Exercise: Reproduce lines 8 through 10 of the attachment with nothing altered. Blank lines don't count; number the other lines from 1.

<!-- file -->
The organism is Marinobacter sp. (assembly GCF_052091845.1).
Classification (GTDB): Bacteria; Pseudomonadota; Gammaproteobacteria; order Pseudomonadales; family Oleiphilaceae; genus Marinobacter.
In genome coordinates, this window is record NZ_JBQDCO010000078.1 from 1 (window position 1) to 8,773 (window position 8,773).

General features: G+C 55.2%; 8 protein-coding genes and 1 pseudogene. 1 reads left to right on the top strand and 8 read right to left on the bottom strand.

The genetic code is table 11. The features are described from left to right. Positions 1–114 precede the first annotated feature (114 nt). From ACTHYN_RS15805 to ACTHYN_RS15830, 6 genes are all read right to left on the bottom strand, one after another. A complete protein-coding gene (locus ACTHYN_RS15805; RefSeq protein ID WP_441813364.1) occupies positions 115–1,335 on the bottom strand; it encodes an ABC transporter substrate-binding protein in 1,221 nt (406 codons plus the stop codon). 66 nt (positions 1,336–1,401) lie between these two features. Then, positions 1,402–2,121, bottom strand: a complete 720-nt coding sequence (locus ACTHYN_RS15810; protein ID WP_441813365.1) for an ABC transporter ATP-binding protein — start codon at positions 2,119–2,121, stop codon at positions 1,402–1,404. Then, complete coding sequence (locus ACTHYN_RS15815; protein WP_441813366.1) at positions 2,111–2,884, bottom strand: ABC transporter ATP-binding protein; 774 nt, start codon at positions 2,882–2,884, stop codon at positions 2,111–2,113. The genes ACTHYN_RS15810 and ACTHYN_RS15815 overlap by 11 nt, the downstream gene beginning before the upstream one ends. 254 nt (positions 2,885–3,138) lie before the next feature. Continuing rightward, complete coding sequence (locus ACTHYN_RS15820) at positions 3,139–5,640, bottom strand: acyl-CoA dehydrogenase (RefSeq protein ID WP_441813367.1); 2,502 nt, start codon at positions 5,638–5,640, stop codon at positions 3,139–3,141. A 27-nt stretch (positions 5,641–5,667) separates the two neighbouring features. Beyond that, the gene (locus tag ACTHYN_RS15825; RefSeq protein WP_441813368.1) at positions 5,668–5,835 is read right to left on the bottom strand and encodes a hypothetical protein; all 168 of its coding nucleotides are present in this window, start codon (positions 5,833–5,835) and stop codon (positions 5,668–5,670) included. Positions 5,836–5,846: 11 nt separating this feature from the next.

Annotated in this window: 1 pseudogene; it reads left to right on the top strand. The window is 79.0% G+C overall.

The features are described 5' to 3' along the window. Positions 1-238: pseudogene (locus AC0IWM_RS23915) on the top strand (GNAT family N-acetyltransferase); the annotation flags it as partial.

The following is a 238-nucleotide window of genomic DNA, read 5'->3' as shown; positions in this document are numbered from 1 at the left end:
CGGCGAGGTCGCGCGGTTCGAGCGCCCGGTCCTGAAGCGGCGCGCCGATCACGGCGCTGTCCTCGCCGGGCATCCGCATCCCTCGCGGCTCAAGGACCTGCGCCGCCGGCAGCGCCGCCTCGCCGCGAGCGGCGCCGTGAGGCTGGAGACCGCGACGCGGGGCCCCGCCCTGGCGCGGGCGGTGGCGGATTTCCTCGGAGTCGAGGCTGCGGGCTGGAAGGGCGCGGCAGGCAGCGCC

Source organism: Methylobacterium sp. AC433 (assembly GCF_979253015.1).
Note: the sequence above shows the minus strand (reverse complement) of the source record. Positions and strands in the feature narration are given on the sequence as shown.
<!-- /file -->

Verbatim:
The following is a 238-nucleotide window of genomic DNA, read 5'->3' as shown; positions in this document are numbered from 1 at the left end:
CGGCGAGGTCGCGCGGTTCGAGCGCCCGGTCCTGAAGCGGCGCGCCGATCACGGCGCTGTCCTCGCCGGGCATCCGCATCCCTCGCGGCTCAAGGACCTGCGCCGCCGGCAGCGCCGCCTCGCCGCGAGCGGCGCCGTGAGGCTGGAGACCGCGACGCGGGGCCCCGCCCTGGCGCGGGCGGTGGCGGATTTCCTCGGAGTCGAGGCTGCGGGCTGGAAGGGCGCGGCAGGCAGCGCC

Source organism: Methylobacterium sp. AC433 (assembly GCF_979253015.1).